Nepal Culture – Customs
Nepal has rich cultural history Because of Nepal’s vast diversity in altitude that has reflected to our unique culture. Also being sandwiched between both India and China people exist at different altitudes which also affects the way in which they live their lives and hence their culture. Many of ethnic groups have their own dramatic culture, language and dialects.
Although some customs have merely been converted to habits without thought, ancient texts justify them with far-fetched reasons, sometimes making sense and sometimes not.
Most of these customs go back to the Hindu and Buddhist traditions. Among them, the rules of marriage are particularly interesting. In traditional families marriage deals are arranged by parents after the boy or girl come of age. Child marriage and polygamy that were once upheld and accepted with glee are not allowed by the law anymore.
(Some do and don’ts)
- Affection between men and women, even married, is selfdom expressed. Public kissing, hugging, and hand- holding are offensive to most Nepalese and a sign moral. But it is acceptable for two men to walk hand in hand.
- Affection between men and women, even married, is seldom expressed. Public kissing, hugging, and hand- holding are offensive to most Nepalese and a sign moral. But it is acceptable for two men to walk hand in hand.
- Baksheesh is an extra payment for a service performed and is usually given to porters or laborers at the end of the job. It can be money or clothes or anything else and there is no set rate.
- Bargaining is to be expected. Don’t bargain if you’re not really interested. If your price is accepted, don’t try to back out, and don’t try to get an even lower price.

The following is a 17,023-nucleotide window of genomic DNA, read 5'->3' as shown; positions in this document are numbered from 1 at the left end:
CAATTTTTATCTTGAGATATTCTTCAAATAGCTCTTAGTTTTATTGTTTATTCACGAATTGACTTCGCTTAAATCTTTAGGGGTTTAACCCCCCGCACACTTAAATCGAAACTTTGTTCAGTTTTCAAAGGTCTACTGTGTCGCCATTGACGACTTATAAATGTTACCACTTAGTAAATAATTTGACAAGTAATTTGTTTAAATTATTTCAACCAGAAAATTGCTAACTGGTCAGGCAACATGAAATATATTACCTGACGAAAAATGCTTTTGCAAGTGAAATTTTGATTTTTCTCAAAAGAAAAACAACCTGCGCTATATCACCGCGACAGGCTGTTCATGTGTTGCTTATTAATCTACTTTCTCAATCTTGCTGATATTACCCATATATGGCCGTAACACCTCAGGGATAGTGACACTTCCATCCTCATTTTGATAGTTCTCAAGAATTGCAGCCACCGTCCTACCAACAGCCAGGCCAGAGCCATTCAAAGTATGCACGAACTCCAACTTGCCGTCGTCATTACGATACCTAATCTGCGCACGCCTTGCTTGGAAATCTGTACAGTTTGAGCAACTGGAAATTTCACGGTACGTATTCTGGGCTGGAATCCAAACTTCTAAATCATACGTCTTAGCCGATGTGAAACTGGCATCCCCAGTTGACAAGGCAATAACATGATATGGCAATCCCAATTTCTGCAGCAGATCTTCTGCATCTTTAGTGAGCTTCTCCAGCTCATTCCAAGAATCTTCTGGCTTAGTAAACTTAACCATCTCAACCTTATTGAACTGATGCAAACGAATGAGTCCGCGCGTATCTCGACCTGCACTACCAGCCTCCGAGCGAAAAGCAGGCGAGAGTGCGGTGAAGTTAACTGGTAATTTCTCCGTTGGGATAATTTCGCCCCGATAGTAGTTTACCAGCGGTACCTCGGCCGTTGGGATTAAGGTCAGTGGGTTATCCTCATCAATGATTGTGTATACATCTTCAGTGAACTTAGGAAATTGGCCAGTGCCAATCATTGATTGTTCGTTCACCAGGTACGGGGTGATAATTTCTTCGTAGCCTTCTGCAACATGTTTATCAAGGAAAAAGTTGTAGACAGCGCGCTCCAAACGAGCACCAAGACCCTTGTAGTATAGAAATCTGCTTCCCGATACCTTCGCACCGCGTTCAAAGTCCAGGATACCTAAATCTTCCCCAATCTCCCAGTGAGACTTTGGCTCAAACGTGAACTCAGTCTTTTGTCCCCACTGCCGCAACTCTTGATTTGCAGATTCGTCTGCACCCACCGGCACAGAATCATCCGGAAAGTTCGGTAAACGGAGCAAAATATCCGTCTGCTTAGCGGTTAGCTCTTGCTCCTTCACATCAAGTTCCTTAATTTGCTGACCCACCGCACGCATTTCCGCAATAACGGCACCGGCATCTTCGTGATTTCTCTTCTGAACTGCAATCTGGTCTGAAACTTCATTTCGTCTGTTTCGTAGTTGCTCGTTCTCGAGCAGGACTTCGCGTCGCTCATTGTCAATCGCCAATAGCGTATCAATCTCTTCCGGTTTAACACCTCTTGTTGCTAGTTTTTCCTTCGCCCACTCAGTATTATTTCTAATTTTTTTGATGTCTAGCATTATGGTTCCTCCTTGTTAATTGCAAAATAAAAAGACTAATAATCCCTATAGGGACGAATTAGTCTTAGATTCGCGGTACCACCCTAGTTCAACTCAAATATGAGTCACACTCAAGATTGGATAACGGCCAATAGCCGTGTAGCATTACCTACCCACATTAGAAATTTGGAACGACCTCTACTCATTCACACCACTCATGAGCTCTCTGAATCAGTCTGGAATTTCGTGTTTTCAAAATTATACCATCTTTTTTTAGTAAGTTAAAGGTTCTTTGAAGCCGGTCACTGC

- Bathing in the hills is very conservative. Men should wear shorts; women should wear a lungi pulled up under the arms.
- Children are spoiled crazies. Don’t be surprised if you are the center of attraction everywhere.
- Clothing is conservative. Men should not go bare- chest and shorts should be conservative. Women should avoid bare shoulders halter tops, and shorts. Ties and suits are not necessary except for special occasions.
- Conversations may have ‘dead’ patches. Nepalese are not uncomfortable with silence.
- Cows are sacred. They go and sleep where they want. Watch out for them if you must stretch them out while sitting on the floor.
- Never step over anyone, and always move your feet let people avoid stepping over you.
- Gifts are rarely given and seldom opened in front of the person who has given it.
- Heads are sacred and should be treated with respect. Never should be treated without respect. Never take who has given it and never take a topi (hat) off a man’s head, even in fun.
- Invitations often arrive at the last moment. Don’t be surprised or offended, it happens to everyone. If you’re busy, even a short appearance is enough.
- Jutho (impurity) refers to food that is ritually polluted and therefore inedible; any food which has come into contact, either directly or indirectly with the month becomes jutho.
- Left hands are used for cleaning oneself after going to the toilet. It is never used to pass or accept things, whether food at the table or money with a shopkeeper.